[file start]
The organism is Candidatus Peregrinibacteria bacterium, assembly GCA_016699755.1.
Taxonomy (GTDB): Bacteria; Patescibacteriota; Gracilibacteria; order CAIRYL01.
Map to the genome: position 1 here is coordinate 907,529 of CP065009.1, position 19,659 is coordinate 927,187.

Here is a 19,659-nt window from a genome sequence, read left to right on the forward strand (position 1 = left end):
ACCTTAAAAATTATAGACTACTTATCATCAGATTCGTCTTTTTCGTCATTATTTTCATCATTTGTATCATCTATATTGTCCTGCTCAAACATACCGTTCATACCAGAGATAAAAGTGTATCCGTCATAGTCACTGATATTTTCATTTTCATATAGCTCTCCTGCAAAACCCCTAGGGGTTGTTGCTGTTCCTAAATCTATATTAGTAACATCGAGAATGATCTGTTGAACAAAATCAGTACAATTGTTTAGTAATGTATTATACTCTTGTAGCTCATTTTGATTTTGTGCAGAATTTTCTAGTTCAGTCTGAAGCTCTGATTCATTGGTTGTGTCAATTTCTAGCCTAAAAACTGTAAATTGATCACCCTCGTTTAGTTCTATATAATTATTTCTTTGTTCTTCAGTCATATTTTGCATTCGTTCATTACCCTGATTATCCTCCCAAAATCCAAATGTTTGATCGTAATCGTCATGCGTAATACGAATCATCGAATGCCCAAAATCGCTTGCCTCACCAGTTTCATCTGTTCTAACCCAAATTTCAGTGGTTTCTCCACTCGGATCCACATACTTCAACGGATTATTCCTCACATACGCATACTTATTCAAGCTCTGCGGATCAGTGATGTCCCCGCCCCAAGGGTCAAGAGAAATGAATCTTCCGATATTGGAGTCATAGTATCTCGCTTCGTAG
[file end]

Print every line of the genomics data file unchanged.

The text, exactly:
The organism is Candidatus Peregrinibacteria bacterium, assembly GCA_016699755.1.
Taxonomy (GTDB): Bacteria; Patescibacteriota; Gracilibacteria; order CAIRYL01.
Map to the genome: position 1 here is coordinate 907,529 of CP065009.1, position 19,659 is coordinate 927,187.

Here is a 19,659-nt window from a genome sequence, read left to right on the forward strand (position 1 = left end):
ACCTTAAAAATTATAGACTACTTATCATCAGATTCGTCTTTTTCGTCATTATTTTCATCATTTGTATCATCTATATTGTCCTGCTCAAACATACCGTTCATACCAGAGATAAAAGTGTATCCGTCATAGTCACTGATATTTTCATTTTCATATAGCTCTCCTGCAAAACCCCTAGGGGTTGTTGCTGTTCCTAAATCTATATTAGTAACATCGAGAATGATCTGTTGAACAAAATCAGTACAATTGTTTAGTAATGTATTATACTCTTGTAGCTCATTTTGATTTTGTGCAGAATTTTCTAGTTCAGTCTGAAGCTCTGATTCATTGGTTGTGTCAATTTCTAGCCTAAAAACTGTAAATTGATCACCCTCGTTTAGTTCTATATAATTATTTCTTTGTTCTTCAGTCATATTTTGCATTCGTTCATTACCCTGATTATCCTCCCAAAATCCAAATGTTTGATCGTAATCGTCATGCGTAATACGAATCATCGAATGCCCAAAATCGCTTGCCTCACCAGTTTCATCTGTTCTAACCCAAATTTCAGTGGTTTCTCCACTCGGATCCACATACTTCAACGGATTATTCCTCACATACGCATACTTATTCAAGCTCTGCGGATCAGTGATGTCCCCGCCCCAAGGGTCAAGAGAAATGAATCTTCCGATATTGGAGTCATAGTATCTCGCTTCGTAG